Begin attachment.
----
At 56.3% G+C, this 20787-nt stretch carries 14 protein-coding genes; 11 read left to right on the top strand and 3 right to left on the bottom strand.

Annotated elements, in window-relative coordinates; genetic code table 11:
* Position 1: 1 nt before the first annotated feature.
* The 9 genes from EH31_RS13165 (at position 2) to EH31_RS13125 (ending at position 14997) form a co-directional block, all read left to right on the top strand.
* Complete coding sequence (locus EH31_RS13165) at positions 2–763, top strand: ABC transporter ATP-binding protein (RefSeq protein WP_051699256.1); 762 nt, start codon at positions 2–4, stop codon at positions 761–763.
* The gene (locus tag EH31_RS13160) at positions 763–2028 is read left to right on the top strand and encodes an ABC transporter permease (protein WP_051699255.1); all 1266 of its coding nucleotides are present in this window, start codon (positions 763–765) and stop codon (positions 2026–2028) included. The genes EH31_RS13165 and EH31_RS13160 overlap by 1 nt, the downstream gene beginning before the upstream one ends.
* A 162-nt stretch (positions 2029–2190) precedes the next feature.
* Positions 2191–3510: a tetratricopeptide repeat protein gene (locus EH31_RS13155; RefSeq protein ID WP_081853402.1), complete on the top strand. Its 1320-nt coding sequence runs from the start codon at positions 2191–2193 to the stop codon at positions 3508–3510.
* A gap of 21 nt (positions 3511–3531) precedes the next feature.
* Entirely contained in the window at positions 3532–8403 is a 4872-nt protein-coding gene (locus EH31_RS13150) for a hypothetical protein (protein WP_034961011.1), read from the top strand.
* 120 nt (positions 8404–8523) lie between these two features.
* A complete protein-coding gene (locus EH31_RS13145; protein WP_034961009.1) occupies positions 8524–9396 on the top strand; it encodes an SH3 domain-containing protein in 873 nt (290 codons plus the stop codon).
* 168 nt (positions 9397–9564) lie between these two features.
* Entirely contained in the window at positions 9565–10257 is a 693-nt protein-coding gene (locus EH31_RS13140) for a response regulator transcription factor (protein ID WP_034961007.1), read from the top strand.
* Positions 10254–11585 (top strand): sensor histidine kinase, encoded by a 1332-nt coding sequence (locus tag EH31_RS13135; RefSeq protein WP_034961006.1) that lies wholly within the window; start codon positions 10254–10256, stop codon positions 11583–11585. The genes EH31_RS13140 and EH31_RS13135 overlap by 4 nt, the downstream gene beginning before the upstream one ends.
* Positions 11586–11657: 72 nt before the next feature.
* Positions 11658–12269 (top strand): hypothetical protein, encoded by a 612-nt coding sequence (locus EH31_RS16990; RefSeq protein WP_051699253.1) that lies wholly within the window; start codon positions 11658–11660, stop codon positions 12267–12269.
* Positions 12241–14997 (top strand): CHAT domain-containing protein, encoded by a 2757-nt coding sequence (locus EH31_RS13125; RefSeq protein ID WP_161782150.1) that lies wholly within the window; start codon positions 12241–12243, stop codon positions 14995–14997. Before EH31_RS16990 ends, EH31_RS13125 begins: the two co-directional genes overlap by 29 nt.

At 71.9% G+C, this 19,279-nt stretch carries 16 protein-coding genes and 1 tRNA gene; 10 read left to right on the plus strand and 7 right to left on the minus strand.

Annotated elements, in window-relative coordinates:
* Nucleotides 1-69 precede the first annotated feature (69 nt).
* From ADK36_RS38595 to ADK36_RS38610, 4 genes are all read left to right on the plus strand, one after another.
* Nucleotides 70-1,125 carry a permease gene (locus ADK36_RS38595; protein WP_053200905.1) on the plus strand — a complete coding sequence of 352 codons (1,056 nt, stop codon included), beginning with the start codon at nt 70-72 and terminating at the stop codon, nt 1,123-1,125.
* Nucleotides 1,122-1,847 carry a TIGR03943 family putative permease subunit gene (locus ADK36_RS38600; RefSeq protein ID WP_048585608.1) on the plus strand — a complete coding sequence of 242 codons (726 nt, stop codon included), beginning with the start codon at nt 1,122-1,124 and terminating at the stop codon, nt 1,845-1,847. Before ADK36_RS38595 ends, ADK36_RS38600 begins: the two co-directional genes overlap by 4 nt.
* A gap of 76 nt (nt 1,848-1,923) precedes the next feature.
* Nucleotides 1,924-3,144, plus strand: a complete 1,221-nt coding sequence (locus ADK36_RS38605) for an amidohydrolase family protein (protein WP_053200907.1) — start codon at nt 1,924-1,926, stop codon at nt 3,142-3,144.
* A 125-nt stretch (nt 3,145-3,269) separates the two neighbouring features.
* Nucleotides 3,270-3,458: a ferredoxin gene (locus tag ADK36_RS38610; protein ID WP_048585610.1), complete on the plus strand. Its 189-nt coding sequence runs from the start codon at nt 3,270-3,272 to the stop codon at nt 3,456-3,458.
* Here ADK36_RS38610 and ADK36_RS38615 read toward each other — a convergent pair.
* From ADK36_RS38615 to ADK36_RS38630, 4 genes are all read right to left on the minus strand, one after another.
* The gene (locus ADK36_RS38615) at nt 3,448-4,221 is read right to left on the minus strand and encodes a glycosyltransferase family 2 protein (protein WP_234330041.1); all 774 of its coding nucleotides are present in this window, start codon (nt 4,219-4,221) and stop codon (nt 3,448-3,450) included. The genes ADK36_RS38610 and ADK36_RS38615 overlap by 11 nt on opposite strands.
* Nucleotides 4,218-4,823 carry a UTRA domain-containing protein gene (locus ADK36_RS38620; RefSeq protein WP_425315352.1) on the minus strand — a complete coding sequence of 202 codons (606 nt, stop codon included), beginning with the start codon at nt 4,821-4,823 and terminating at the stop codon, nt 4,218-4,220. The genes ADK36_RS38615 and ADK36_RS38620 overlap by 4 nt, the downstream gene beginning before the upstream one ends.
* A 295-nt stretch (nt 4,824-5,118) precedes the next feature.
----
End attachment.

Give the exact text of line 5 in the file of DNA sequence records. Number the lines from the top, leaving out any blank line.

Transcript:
* Complete coding sequence (locus EH31_RS13165) at positions 2–763, top strand: ABC transporter ATP-binding protein (RefSeq protein WP_051699256.1); 762 nt, start codon at positions 2–4, stop codon at positions 761–763.